Very shortly after George Floyd was murdered, a BLM protest was planned in the Libertyville town square. It was followed by a march down main street. The BLM rally in Libertyville was historical and certainly polarizing. The cynical might criticize folks in an upper-middle class white community of participating in a patronizing protest, but, for many of us, it was a chance to make sure we were on the right side of history, a chance to stand up for something we believed in, a chance to show empathy for George Floyd and all the other victims of these grotesque police murders. I'm aware that this protest was not a world-changing event, but nothing like it had ever taken place in Libertyville before. We were part of something bigger, and for a moment it pierced the bubble that surrounded us, that surrounds us. The protest came off peacefully, and it was uplifting to stand in the middle of Libertyville with my family and hundreds of other like-minded neighbors in support of equality and justice, even if I thought it was possibly only symbolic.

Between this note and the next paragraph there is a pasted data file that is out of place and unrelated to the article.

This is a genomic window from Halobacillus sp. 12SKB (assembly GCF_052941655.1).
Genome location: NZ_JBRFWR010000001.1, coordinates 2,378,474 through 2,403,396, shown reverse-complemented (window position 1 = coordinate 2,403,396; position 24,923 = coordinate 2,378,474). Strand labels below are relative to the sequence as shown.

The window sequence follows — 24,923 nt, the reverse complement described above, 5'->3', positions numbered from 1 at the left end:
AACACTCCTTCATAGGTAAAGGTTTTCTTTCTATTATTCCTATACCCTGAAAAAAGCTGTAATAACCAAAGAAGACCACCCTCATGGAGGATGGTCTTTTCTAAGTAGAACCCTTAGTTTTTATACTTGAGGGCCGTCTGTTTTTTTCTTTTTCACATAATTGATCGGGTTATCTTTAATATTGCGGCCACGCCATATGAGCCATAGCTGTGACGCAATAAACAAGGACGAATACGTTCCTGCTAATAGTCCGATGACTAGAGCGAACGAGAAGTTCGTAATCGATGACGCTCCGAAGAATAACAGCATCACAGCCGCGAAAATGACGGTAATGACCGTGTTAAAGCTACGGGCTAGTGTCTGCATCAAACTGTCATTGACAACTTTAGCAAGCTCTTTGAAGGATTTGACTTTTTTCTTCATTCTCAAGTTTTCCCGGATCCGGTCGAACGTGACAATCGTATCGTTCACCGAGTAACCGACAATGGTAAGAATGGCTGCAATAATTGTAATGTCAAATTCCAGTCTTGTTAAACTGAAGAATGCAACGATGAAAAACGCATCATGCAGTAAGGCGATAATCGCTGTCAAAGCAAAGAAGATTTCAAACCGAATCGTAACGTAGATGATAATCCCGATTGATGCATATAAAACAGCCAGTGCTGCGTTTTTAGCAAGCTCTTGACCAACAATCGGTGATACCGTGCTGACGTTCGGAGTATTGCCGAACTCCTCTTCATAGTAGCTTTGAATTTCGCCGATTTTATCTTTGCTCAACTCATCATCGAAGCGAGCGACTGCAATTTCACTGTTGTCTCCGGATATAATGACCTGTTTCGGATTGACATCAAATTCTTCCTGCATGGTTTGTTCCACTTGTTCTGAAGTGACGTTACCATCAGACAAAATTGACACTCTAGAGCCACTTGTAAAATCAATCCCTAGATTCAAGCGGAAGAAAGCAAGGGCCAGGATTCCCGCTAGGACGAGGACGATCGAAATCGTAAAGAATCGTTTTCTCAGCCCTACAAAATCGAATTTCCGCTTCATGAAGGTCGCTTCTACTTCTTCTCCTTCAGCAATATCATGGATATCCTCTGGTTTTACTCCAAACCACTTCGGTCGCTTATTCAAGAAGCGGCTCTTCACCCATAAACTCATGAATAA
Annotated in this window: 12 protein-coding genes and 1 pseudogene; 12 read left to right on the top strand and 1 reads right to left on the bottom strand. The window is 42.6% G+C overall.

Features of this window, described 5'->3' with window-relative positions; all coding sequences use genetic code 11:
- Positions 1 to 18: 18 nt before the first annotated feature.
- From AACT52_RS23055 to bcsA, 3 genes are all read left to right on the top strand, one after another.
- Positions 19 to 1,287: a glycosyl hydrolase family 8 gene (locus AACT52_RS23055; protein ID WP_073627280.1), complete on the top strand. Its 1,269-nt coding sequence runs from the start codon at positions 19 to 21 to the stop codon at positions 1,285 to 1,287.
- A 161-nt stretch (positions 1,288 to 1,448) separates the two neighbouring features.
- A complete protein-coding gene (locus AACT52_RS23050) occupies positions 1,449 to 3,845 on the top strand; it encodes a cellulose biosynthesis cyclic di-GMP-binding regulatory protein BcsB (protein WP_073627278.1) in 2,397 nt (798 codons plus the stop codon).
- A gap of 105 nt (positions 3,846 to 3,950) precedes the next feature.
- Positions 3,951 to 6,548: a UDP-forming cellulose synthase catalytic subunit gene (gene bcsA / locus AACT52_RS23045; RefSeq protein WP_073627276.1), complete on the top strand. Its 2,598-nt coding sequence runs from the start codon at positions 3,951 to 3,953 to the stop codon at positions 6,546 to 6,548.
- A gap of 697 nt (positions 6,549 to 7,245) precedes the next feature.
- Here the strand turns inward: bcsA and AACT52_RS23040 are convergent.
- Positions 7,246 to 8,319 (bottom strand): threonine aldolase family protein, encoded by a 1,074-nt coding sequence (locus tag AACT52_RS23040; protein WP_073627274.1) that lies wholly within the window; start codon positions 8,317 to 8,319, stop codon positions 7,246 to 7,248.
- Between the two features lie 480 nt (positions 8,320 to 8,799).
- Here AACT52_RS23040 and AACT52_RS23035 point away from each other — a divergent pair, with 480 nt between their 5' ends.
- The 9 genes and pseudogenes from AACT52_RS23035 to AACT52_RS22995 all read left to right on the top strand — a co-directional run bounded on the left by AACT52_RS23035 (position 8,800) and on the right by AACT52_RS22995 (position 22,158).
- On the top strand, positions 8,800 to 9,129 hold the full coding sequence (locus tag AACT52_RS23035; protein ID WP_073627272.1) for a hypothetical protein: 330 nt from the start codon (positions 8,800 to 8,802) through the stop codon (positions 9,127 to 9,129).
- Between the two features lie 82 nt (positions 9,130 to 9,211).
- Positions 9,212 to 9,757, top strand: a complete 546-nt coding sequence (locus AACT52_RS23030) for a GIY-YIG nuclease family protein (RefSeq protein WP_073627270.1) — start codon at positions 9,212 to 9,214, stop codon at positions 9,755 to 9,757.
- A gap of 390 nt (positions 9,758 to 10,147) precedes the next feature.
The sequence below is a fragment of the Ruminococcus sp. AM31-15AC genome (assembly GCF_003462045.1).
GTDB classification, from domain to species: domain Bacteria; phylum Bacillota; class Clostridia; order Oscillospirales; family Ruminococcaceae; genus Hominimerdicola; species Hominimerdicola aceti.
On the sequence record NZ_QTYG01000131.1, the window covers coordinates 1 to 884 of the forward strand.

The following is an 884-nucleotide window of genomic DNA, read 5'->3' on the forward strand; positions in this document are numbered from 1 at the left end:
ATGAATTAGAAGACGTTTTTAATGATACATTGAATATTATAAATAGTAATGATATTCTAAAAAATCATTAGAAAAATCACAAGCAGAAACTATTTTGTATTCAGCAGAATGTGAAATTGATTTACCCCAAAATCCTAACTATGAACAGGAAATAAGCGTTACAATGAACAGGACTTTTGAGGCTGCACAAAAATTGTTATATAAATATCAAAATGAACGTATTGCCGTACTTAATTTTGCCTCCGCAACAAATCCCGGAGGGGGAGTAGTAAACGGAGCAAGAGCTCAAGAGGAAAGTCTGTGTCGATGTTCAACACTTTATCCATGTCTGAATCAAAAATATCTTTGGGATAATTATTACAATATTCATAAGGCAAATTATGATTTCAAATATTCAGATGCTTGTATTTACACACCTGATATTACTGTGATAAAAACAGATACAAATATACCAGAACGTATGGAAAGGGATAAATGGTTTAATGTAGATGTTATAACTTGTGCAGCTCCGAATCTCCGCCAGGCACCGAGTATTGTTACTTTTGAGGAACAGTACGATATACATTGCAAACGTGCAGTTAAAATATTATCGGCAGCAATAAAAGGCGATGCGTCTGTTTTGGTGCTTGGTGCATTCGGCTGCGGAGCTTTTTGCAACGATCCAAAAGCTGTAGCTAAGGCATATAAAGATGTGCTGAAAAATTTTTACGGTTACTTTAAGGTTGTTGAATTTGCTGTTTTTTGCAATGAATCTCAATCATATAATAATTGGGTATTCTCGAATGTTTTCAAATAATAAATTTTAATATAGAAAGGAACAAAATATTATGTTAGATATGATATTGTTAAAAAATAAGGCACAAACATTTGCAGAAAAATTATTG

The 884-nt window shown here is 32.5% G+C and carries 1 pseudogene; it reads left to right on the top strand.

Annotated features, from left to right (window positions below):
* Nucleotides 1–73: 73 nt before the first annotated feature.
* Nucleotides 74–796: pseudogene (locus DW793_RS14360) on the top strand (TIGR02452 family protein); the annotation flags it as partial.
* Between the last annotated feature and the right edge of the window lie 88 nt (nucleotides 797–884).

Symbolic or not, the BLM rally in Libertyville did a couple of things: it allowed people to show their support of this movement in a place that hadn't really been home to any kind of civil protest, and it also poked the snake of fear and privilege. On social media, #alllivesmatter, #Bluelivesmatter, and #whitelivesmatter hashtags were popping up from some residents, and in one instance a local business was tagged with BLM and anti-police graffiti possibly in retaliation for a pro-police social media post right after George Floyd was murdered. I lost a few friends in town during this time and I was disappointed by a few more. In one case, a person that I knew pretty well saw themselves as a victim because they had unknowingly unveiled their ignorance to the gravity of the murder, to the suffering of others, and they were targeted with grafitti; some others found George Floyd's murder and the subsequent protests to be inconvenient.